Discrimination, harassment, and victimisation

 

The students taking the employee relations unit have the responsibility of ensuring that they become aware of the legal laws guiding them and the employees on matters of employee discrimination, harassment, and victimisation. It is illegal for an employer to discriminate an employee against any of the different individual characteristics such as gender, age, disability, ethnicity, religion, culture, and sexual orientation. This is an important aspect that enhances equal treatment of all the employees, and also facilitates improvement in the nature of employee relations in the organisation (Sharma and Mann, 2018). Learners should be able to differentiate between direct and indirect discrimination, and how this impacts employee relationships. Matters of harassment and victimisation should also be addressed, and this helps ensure that learners understand the circumstances to which they should not victimise the employees or even harass them on any basis against the code of conduct.

 

Psychological contract

 

Psychological contract is explained as the perception of the employees and the employers on what their obligations are towards each other. This is a concept that the learners of the employee relations module should learn in order to determine the behaviours of either parties in the workplace. It is important to note that psychological contract is different from legal contract, and the important issue that HR experts should know is that they have to establish a mutual understanding with the employees in order to promote a mutual trust.

 

Terminating employment contracts

 

Employees at a certain level have to leave the organisation, and as HR practitioners, there are procedures that have to be followed to enhance positive termination of employee contracts. This means that HR has to identify with the legal laws relating to dismissal of employees. Carrying out exit interviews is one of the strategies that the HR should take into consideration while terminating contracts. In case of redundancies, HR experts should relate with positive ideas to involve employees, and follow the right steps to enhancing positive relations between the organisation and the employees leaving and those remaining in the organisation.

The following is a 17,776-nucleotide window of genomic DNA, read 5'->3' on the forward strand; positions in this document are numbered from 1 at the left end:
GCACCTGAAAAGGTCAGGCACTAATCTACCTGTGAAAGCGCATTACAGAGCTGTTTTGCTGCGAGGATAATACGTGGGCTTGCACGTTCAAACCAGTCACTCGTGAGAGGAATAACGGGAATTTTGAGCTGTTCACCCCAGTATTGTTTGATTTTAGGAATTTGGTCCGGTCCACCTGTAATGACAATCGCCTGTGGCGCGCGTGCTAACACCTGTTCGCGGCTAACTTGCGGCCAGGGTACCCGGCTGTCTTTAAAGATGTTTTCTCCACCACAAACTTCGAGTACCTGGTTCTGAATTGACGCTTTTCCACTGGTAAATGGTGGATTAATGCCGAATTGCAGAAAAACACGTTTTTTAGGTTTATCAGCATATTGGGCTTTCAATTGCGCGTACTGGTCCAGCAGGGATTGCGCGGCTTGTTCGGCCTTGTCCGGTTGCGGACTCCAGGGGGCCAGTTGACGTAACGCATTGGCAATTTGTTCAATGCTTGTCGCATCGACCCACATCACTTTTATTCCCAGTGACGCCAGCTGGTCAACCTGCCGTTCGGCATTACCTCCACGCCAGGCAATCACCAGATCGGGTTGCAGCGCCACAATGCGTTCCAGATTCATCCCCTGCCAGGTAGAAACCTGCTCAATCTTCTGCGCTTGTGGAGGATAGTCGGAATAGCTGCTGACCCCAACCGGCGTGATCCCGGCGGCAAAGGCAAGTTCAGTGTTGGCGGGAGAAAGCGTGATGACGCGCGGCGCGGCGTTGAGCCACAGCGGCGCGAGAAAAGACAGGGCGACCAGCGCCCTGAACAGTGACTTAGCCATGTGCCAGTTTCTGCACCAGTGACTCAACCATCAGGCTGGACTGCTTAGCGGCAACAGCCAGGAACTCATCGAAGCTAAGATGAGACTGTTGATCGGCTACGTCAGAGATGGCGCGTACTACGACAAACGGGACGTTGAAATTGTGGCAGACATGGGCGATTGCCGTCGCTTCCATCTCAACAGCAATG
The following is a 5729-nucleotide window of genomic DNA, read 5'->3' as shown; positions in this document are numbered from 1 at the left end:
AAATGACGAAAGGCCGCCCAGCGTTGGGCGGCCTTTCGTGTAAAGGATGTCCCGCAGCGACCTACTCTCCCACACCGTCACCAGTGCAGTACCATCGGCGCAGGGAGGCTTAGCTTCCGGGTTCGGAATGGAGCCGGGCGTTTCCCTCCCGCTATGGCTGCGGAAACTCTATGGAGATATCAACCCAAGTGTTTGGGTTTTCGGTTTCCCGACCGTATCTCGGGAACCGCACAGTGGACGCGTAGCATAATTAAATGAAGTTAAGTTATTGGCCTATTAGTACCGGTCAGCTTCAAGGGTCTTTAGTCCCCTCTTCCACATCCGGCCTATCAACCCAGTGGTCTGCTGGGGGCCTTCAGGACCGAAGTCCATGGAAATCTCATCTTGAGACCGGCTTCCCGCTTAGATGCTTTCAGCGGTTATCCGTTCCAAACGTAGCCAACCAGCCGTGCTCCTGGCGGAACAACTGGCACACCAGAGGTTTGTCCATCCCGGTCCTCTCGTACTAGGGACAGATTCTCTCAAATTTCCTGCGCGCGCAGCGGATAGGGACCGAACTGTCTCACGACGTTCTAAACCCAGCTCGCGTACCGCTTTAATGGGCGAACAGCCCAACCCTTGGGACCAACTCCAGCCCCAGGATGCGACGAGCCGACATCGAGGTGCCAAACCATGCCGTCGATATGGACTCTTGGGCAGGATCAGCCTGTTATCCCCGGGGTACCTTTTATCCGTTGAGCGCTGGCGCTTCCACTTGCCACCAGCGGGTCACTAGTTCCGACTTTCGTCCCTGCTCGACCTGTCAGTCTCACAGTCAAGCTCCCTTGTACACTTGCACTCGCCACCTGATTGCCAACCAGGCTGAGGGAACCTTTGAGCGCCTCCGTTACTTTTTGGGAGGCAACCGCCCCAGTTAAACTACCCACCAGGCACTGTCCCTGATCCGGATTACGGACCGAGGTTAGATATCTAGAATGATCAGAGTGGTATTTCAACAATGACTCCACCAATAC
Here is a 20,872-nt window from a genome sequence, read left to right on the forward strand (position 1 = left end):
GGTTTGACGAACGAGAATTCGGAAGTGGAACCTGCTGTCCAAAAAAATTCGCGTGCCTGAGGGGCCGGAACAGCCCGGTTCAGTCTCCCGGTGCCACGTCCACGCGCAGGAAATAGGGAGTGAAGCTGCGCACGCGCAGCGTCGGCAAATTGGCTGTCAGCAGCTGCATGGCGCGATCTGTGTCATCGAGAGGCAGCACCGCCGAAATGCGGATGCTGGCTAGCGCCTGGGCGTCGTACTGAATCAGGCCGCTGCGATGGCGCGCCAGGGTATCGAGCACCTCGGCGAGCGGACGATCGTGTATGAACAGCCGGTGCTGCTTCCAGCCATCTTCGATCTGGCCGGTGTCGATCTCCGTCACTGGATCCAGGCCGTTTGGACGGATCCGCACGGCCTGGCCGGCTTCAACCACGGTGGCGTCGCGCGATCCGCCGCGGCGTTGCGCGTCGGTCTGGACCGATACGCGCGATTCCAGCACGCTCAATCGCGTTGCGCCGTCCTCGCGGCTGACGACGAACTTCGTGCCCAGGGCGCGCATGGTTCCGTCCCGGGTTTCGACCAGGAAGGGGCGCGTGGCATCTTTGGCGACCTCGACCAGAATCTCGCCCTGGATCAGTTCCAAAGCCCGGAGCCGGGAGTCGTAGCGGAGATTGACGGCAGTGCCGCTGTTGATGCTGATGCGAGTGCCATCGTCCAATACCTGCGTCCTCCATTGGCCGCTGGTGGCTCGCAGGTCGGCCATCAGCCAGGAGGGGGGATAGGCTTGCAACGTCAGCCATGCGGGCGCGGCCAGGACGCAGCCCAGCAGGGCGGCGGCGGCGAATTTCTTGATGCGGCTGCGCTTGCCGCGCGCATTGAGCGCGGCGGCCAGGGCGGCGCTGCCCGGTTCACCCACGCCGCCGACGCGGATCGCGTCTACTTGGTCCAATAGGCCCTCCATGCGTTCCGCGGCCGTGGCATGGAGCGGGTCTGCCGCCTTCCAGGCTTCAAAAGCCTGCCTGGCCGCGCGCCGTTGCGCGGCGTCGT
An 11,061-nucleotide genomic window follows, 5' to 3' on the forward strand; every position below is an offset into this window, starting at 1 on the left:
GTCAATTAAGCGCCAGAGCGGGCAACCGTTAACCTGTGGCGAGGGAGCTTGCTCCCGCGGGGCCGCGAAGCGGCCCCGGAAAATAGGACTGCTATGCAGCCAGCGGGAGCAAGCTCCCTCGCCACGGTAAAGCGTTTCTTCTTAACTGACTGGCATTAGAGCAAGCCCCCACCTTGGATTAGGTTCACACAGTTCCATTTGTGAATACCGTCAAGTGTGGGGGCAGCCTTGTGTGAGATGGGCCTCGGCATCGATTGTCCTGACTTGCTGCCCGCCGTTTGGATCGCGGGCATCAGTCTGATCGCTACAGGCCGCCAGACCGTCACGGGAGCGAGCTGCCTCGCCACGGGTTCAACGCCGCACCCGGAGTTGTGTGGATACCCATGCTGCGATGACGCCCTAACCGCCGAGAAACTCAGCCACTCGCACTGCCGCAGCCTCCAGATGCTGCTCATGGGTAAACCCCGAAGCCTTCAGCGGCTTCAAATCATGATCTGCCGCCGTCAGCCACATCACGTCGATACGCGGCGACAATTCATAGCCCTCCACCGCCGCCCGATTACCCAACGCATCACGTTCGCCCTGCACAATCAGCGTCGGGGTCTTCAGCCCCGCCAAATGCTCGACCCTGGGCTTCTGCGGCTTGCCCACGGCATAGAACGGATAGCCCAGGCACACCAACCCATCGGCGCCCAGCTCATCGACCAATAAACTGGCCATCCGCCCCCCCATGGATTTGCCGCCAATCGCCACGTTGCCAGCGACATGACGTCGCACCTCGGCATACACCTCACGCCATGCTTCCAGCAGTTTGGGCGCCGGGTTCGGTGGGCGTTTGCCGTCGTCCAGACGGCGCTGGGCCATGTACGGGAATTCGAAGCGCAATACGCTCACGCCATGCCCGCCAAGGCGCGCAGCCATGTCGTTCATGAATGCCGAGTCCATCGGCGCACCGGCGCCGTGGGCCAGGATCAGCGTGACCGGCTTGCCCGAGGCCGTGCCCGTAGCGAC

Learning objectives

 

After completing the module, the learners should;

  • Be able to understand the internal and external factors impacting employee relations
  • Be able to differentiate the different types of employment status
  • Gain an insight on the legal rights of the employees, and the legislations related to creating a good work-life balance.
  • Understand the legislations on employee discrimination, harassment, and victimisation
  • Understand the concept of psychological contract and practical examples of policies and procedures that can underpin this
  • Understand the issues to be addressed at the termination of the employment relationship

 

Winding up;

 

This module is for the HR experts who want to understand their role in managing their relationships with the other employees in the organisations. Those employees who want to grow their profession in human resources have to responsibility to ensure that they learn exactly what they are expected to do to maintain positive employee relations at their workplaces. This module also helps the HR practitioners learn the legislation laws they are expected to follow to enhance smooth running of the organisation.

 

References:

Noe, R. A., Hollenbeck, J. R., Gerhart, B., & Wright, P. M. (2017). Human resource management: Gaining a competitive advantage. New York, NY: McGraw-Hill Education.

Sharma, S., & Mann, N. (2018). Workplace discrimination: The most critical issue in managing diversity. In Management techniques for a diverse and cross-cultural workforce (pp. 206-223). IGI Global.